Management of Spray Fields

Management of Spray Fields


Spray fields are crop, forage and pasture fields fertilized and irrigated by the nutrient-rich liquid, or mixtures of liquids and manure solids (slurries) from liquid manure storage structures. Management of spray fields includes installing the appropriate manure storage, pumping and application equipment, selection of an appropriate crop, estimating a rate of application that will avoid runoff and leaching of phosphorus and other nutrients, and supplying the crop with sufficient nutrients while avoiding over-irrigating and over-fertilizing the spray field.

Manure being land applied from a swine holding-pond.


Manures are a valuable source of plant nutrients, including phosphorus, and should be applied at rates that provide the crop with sufficient nutrients without impacting the environment. The over-application of manure phosphorus can increase phosphorus losses in runoff, increase phosphorus leaching to the ground water and impact water quality. It is important to irrigate spray fields with rates that do not exceed the hydraulic capability (infiltration rate) of the soil or the nutrient requirements of the crop. Rates in excess of the soil infiltration will promote runoff. The application of manure nutrients should not exceed the crop, forage or pasture nutrient requirements, in particular, phosphorus. In drier regions of the country or during drier times of the growing season, a secondary benefit of irrigation with dilute, manure-laden wastewater is to supply irrigation water to the growing crop.

How Does This Practice Work?

Many swine and dairy operations and some poultry operations handle and store manure produced in the houses or dairy parlors by washing it into specially designed storage structures (lagoons or holding ponds). During storage, many nutrients including phosphorus are conserved, while others such as nitrogen are reduced. Manure storage lagoons and holding ponds must be emptied or partially emptied periodically. Prior to pumping, holding ponds are typically agitated to enable pumping of some manure solids. The nutrient-rich liquid from lagoons, or liquid/solids mixtures from holding ponds are pumped onto adjacent crop or pastures fields (spray fields) and used as a plant nutrient source.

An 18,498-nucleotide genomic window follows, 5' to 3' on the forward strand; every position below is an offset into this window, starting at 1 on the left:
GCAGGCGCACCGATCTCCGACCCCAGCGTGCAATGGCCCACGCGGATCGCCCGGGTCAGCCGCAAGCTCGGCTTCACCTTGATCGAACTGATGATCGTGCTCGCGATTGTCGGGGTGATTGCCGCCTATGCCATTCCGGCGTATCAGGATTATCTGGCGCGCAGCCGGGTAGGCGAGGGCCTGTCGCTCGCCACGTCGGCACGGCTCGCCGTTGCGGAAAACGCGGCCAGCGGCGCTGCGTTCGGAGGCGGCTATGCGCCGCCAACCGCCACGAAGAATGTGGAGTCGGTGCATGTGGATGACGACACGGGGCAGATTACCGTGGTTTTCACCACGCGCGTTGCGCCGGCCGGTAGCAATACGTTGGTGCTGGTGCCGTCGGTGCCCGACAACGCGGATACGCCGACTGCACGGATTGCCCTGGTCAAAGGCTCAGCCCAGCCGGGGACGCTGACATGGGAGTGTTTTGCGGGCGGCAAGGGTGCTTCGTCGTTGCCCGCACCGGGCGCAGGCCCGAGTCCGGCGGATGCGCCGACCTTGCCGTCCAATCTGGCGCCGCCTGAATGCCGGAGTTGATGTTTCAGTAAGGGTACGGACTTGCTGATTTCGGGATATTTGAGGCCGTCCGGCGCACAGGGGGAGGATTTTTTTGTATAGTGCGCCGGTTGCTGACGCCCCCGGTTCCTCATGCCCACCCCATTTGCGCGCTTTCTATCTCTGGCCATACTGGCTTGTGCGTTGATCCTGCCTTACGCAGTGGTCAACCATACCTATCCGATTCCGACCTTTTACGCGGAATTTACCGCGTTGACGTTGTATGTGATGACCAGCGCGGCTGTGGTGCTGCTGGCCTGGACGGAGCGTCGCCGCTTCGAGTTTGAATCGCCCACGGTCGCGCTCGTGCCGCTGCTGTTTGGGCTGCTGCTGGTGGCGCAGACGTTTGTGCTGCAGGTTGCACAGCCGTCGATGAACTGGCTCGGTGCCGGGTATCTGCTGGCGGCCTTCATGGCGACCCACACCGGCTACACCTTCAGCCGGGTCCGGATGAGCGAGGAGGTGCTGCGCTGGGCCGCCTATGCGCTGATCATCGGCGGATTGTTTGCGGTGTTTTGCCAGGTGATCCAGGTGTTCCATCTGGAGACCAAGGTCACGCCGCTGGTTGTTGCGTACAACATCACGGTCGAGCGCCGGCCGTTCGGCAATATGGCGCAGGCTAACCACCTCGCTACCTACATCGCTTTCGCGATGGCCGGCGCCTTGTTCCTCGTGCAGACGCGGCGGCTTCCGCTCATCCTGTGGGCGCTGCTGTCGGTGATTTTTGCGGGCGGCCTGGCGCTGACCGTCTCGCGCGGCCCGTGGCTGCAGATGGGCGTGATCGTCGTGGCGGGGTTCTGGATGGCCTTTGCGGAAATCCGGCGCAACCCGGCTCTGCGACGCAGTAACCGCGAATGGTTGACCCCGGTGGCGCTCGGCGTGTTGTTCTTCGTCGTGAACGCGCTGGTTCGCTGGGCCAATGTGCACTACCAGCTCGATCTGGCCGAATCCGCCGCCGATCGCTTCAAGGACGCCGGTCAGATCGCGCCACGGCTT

It is important to have an adequately designed storage structure (lagoon or holding pond). For smaller operations, it is often cheaper to hire pumps, pipes and irrigation equipment to apply the manure on the spray fields. For larger operations, it is cost-effective to own pumping equipment and have irrigation equipment permanently installed in the spray fields.

The irrigation of spray fields should not exceed the infiltration rate of the soil, otherwise runoff will result. For many soils, this should not be greater than an acre inch per 24 hours. Higher manure application rates are possible on crops and forages that take up a lot of phosphorus and produce a lot of biomass. Where possible, spray field applications should correspond with the active growing season for the crop or pasture. In many states, applications should not be made on bare soils more than 30 days prior to the growing season. (This may not be practical in many northern states.)

The nutrient requirements of the crop, forage or pasture being grown on the spray field will vary from state to state. Soil tests should be taken at least once every three to five years. Soils should be analyzed and nutrient recommendations made based on the soil test procedures or projected crop removal rates recommended by the state’s land grant university. Representative samples of the liquid or liquid and manure mixture being land-applied should be taken.

Samples should be sent to an approved laboratory for analysis of the major plant nutrients (nitrogen, phosphorus and potassium). Availability factors used should be consistent with those suggested by the land grant university. Sample results typically take days or weeks to process, so a historic record of the manure nutrient analysis should be developed and used to estimate the nutrient content of the manure. If the liquids and solids are land-applied separately, samples should be analyzed separately.